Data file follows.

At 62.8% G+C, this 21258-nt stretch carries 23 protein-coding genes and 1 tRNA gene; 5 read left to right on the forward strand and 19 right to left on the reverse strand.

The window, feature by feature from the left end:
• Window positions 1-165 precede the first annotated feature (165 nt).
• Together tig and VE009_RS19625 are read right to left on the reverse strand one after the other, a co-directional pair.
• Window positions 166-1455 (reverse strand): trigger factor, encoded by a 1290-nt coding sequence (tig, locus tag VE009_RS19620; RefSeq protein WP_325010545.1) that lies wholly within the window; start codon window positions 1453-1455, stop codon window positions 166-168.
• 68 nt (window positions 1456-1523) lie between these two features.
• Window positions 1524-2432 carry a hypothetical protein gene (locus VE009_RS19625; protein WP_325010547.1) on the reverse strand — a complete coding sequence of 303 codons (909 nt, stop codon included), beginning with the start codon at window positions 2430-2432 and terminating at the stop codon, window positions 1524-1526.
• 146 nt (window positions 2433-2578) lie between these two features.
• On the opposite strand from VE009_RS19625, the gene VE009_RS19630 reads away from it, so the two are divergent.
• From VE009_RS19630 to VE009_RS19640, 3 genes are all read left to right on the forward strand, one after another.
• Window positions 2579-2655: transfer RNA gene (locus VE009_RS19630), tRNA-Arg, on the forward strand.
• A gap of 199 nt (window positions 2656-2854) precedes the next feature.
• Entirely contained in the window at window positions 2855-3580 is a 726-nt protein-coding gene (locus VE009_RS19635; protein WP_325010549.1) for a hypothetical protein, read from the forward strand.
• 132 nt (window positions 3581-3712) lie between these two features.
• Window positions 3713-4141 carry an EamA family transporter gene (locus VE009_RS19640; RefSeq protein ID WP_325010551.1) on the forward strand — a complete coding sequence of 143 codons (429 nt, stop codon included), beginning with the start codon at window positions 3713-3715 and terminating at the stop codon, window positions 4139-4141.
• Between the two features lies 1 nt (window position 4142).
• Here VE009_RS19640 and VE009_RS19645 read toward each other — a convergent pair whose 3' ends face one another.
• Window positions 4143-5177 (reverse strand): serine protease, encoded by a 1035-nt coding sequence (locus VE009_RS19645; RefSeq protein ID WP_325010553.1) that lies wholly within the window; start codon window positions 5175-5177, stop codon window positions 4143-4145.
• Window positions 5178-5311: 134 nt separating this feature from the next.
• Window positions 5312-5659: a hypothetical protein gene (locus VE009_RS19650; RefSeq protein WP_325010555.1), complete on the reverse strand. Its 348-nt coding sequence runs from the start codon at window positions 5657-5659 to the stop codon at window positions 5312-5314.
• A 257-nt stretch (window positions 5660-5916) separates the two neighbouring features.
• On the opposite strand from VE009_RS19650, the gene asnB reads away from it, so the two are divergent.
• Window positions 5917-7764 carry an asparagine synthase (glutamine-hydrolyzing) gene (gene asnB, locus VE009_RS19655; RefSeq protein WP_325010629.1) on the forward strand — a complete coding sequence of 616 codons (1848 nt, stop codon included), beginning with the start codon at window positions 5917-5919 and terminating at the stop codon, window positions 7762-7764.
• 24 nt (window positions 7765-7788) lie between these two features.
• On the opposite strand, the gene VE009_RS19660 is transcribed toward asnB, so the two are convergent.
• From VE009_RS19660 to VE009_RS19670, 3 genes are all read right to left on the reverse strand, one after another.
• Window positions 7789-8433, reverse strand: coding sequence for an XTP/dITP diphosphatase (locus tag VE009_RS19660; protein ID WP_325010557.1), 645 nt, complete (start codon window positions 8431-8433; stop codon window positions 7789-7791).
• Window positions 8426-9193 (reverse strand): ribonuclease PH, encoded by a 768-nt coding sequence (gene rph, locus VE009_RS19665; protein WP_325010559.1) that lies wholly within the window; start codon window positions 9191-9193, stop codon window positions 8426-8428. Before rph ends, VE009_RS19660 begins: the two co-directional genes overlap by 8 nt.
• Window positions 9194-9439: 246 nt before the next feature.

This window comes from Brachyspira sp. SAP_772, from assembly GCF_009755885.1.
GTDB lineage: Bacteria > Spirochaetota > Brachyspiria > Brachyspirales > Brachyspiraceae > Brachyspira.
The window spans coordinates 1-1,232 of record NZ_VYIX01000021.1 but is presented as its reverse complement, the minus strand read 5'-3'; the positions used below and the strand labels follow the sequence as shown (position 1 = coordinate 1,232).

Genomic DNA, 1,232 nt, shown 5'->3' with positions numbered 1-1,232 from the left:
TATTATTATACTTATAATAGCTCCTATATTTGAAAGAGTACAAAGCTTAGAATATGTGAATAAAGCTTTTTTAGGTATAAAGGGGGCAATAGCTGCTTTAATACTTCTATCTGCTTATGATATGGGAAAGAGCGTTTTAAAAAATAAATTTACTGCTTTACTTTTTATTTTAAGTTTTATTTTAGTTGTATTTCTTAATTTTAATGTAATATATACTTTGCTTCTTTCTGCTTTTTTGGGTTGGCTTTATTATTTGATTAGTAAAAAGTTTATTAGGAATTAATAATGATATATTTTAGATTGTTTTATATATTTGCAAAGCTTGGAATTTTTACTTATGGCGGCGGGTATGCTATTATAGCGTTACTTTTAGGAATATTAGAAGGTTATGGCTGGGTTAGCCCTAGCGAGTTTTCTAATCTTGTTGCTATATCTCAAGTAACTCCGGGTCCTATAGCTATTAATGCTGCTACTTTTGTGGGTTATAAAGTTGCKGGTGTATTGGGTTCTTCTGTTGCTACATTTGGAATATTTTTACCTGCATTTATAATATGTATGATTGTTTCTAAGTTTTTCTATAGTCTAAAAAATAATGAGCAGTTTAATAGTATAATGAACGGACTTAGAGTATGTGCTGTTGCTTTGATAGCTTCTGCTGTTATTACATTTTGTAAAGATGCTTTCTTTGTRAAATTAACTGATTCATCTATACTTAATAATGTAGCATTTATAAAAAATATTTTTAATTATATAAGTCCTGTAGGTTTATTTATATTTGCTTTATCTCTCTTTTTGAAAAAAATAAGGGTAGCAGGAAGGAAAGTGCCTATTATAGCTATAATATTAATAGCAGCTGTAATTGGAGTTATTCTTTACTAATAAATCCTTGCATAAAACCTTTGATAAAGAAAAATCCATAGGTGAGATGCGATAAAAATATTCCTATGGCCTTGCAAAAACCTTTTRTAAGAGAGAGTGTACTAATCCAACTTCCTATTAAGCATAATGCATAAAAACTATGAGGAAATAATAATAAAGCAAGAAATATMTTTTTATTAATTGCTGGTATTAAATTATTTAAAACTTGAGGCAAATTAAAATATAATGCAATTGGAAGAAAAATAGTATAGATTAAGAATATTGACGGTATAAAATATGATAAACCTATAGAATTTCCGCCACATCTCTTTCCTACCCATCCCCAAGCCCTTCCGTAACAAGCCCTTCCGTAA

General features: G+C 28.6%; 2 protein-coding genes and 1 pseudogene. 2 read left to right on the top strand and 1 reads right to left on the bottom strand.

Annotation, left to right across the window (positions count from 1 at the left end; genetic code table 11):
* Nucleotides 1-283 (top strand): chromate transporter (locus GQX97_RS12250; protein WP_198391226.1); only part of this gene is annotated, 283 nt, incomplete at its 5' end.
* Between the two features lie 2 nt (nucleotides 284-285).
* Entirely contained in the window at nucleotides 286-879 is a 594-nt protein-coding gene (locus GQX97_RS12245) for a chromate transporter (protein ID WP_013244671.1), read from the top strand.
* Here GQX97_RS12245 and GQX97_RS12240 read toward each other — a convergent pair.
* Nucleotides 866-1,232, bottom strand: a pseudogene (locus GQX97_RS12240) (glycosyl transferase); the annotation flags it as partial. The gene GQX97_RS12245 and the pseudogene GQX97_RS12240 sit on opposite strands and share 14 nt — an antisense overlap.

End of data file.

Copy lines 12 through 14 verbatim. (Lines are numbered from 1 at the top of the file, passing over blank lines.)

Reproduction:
• A gap of 199 nt (window positions 2656-2854) precedes the next feature.
• Entirely contained in the window at window positions 2855-3580 is a 726-nt protein-coding gene (locus VE009_RS19635; protein WP_325010549.1) for a hypothetical protein, read from the forward strand.
• 132 nt (window positions 3581-3712) lie between these two features.